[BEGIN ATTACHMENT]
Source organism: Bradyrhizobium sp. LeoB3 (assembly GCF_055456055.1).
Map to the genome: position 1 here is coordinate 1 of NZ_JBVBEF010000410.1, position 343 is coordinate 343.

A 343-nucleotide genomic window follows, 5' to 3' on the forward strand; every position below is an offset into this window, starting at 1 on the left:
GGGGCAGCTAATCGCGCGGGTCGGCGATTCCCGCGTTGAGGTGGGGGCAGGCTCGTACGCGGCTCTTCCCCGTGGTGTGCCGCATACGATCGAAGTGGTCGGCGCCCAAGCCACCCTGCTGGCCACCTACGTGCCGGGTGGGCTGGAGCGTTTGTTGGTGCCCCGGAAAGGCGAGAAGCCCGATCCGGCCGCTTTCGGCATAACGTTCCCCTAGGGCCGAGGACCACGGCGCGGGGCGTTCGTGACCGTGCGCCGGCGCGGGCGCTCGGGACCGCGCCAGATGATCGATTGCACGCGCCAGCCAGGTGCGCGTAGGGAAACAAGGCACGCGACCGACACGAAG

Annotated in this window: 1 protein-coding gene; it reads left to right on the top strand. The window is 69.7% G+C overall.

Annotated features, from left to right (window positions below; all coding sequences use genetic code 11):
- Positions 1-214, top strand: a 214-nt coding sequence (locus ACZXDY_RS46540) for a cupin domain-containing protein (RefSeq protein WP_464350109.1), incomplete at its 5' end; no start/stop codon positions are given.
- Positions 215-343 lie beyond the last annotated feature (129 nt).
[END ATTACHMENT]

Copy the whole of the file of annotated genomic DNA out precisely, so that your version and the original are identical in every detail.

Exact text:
Source organism: Bradyrhizobium sp. LeoB3 (assembly GCF_055456055.1).
Map to the genome: position 1 here is coordinate 1 of NZ_JBVBEF010000410.1, position 343 is coordinate 343.

A 343-nucleotide genomic window follows, 5' to 3' on the forward strand; every position below is an offset into this window, starting at 1 on the left:
GGGGCAGCTAATCGCGCGGGTCGGCGATTCCCGCGTTGAGGTGGGGGCAGGCTCGTACGCGGCTCTTCCCCGTGGTGTGCCGCATACGATCGAAGTGGTCGGCGCCCAAGCCACCCTGCTGGCCACCTACGTGCCGGGTGGGCTGGAGCGTTTGTTGGTGCCCCGGAAAGGCGAGAAGCCCGATCCGGCCGCTTTCGGCATAACGTTCCCCTAGGGCCGAGGACCACGGCGCGGGGCGTTCGTGACCGTGCGCCGGCGCGGGCGCTCGGGACCGCGCCAGATGATCGATTGCACGCGCCAGCCAGGTGCGCGTAGGGAAACAAGGCACGCGACCGACACGAAG

Annotated in this window: 1 protein-coding gene; it reads left to right on the top strand. The window is 69.7% G+C overall.

Annotated features, from left to right (window positions below; all coding sequences use genetic code 11):
- Positions 1-214, top strand: a 214-nt coding sequence (locus ACZXDY_RS46540) for a cupin domain-containing protein (RefSeq protein WP_464350109.1), incomplete at its 5' end; no start/stop codon positions are given.
- Positions 215-343 lie beyond the last annotated feature (129 nt).